Angel Vergara, ‘Illumination 5  (12 jours et 6 heures)’, 2014, Axel Vervoordt Gallery

The works of Angel Vergara (°1958, Spain) is a continued research into the power of the image. By means of performances, videos, installations and paintings he tests the limits of art and reality. He questions the way the contemporary image shapes our own reality. Every work is an attempt to break through the image and to make its impact come to the surface on an aesthetic as well as a socio-cultural and political level. With his work, Vergara creates a new, suspended reality, grown from the artist's personal dialogue with reality and with the image by which it has already been transformed.

Decontextualized images of reality are mediated by the artist and transformed into art. The viewer is thus encouraged to question his way of perceiving the everyday and the way it is presented to him in images. Also, the position of the artist himself is questioned. How can he fill the gap between what is real and what is art? How can he make reality enter art and art enter back into reality?

Vergara's work is above all transparent--physically as well as conceptually. The transparent supports on which he paints allow the outside world to intimately become a part of the painting and to shape it. Reality is literally reflected and projected on the painting. Its fleetingness is captured by the artist and concentrated into a gesture, a stroke of paint. Vergara's paintings hide nothing. There is no denial of their making process; there are no hidden meanings beneath their surface. Though parting from (the image of) reality, Vergara's newly created images become autonomous objects that break through the ready-made narrative of their referents. They are open to new interpretations and to new modes of signification.

Vergara's paintings comment on the abundance of images that are continually forced upon us and that block the psychological mechanisms by which we shape our own reality. The plenitude and the speed of the contemporary image makes it almost impossible to distinguish between fiction and reality. Our memory is polluted. Vergara's image slows down the speed of the contemporary image to the time of painting. For a brief moment it freezes the flux and encourages the viewer to again take on a critical position towards the image as a referent of reality.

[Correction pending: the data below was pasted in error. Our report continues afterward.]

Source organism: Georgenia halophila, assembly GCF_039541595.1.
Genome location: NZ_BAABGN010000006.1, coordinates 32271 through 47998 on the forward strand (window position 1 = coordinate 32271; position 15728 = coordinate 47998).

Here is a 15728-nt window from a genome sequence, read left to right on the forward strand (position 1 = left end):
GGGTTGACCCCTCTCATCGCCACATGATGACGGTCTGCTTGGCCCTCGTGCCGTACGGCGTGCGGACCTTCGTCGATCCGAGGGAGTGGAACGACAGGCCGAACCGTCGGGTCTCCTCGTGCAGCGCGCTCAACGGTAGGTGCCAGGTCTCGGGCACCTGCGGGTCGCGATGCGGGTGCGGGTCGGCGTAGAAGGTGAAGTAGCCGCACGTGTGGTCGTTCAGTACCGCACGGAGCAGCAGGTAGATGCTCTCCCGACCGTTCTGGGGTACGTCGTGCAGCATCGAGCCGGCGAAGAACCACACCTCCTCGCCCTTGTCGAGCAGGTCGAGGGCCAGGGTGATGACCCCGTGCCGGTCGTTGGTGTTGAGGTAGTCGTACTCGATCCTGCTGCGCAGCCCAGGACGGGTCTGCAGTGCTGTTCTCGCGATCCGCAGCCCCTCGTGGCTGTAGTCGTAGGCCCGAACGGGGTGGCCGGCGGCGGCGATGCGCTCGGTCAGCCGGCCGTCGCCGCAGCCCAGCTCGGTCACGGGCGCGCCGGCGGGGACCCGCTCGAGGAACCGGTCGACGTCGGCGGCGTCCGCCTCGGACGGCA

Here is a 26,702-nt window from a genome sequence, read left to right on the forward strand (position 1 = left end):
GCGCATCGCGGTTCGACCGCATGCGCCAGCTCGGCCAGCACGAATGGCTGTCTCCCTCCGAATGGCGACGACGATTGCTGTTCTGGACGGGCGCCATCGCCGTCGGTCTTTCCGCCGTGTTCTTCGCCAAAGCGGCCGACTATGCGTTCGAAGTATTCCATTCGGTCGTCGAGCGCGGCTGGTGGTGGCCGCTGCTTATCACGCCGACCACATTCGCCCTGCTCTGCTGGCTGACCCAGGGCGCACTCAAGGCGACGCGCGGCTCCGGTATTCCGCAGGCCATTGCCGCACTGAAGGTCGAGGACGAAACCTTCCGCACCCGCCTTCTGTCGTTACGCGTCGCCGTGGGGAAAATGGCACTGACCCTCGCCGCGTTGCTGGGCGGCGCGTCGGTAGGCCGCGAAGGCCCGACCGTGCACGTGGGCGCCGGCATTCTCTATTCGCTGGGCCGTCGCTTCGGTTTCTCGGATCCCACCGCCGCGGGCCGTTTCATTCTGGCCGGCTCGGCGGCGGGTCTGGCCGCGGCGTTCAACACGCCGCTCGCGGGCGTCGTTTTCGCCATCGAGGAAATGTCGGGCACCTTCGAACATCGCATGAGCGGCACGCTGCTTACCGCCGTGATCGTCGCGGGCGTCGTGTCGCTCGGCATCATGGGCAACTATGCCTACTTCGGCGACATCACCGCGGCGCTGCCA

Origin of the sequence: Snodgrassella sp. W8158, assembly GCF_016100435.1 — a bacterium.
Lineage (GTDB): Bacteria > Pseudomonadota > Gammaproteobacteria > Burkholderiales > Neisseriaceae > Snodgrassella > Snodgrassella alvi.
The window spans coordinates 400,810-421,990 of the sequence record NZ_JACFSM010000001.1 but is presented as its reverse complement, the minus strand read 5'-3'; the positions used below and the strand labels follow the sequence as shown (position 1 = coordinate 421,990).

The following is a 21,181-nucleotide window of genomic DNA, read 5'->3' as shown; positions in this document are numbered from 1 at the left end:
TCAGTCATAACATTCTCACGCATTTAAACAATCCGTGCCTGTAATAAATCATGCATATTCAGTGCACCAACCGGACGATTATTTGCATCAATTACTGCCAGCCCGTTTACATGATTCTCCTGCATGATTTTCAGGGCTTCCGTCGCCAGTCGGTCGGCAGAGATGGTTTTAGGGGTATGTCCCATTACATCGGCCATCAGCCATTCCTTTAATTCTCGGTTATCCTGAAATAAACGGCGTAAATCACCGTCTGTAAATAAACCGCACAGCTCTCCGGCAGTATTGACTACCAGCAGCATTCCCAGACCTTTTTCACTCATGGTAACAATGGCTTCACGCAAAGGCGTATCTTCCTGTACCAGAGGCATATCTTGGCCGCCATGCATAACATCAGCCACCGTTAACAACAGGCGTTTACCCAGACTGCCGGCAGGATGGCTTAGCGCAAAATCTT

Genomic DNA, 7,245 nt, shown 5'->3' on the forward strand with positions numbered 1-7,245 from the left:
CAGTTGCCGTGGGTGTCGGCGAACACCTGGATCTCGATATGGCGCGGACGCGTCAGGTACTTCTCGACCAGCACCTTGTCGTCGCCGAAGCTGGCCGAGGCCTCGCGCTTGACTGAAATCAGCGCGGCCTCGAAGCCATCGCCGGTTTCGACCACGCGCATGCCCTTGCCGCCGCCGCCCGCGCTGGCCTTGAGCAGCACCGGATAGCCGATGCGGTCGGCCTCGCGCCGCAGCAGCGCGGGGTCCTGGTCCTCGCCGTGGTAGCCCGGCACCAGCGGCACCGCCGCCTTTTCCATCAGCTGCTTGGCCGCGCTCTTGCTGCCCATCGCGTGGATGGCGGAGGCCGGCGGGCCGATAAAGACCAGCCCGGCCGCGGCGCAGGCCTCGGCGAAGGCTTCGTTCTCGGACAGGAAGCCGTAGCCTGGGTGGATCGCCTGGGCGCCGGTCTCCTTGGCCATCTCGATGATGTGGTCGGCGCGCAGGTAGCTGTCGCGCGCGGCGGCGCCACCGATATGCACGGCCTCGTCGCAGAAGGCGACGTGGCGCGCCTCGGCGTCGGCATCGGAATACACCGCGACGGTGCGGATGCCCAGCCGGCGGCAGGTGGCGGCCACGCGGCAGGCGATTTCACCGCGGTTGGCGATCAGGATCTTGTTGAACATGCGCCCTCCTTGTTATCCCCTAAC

This work was part of the exhibitions Life Illuminations, held at Axel Vervoordt Gallery, Antwerp (22.05 - 05.07.2014).

In this exhibition, a series of "life paintings" was shown, made on different layers of glass or Plexiglas. For these paintings Vergara parts from moving images he sees through the transparent support on which he paints from the backside. By looking at the subject of his painting through his own painting whilst it is being painted, the artist doubles the layers of meaning of the image and of the imaging process. And by literally accumulating different layers of transparent supports, the layers of meaning extend to infinity.

The two smallest Illuminations shown in the exhibition were based on a documentary film about the behavior of animals (lions), whereas the source of their larger pendants (of which Illumination 5 is an example) was the coincidental projection of what happened in the artist's studio, onto transparent surfaces. They reflect on the pictorial tradition of the self-portrait. By combining all, Vergara questions human ethology: how does the "condition humaine" shine through the artwork?

Like the meaning of his works, the meaning of the exhibition title, Life Illuminations, is not univocal.

"Life" emphasizes the time-based character of his paintings and points out the direct, instantaneous process by which the moving image is transformed into art (live). It also denotes the overlapping of art and reality/life.

"Illumination" refers to light. Both to the physical light of projection and reflection, and to the mental light, the almost hallucinatory effect the act of painting has on the artist. "Illumination" also makes a reference to medieval illuminations, often comprising multiple parts of a story into one contemplatively painted image. The monks meticulously painted according to certain traditions of the image, but unavoidably also added a subjective touch. With his own "Illuminations", Vergara brings down the daily flux of images to the speed of the medieval illumination. And of course his "illuminations" are also Rimbaud's Illuminations (Painted Plates).

These are but a few paths that can be followed to interpret Vergara's exhibition, but as is the case with his work, it is impossible to peal of all the layers of the its meaning.

Angel Vergara - Life Illuminations, Axel Vervoordt Gallery, Antwerp, Belgium (22.05 - 05.07.2014)

About Angel Vergara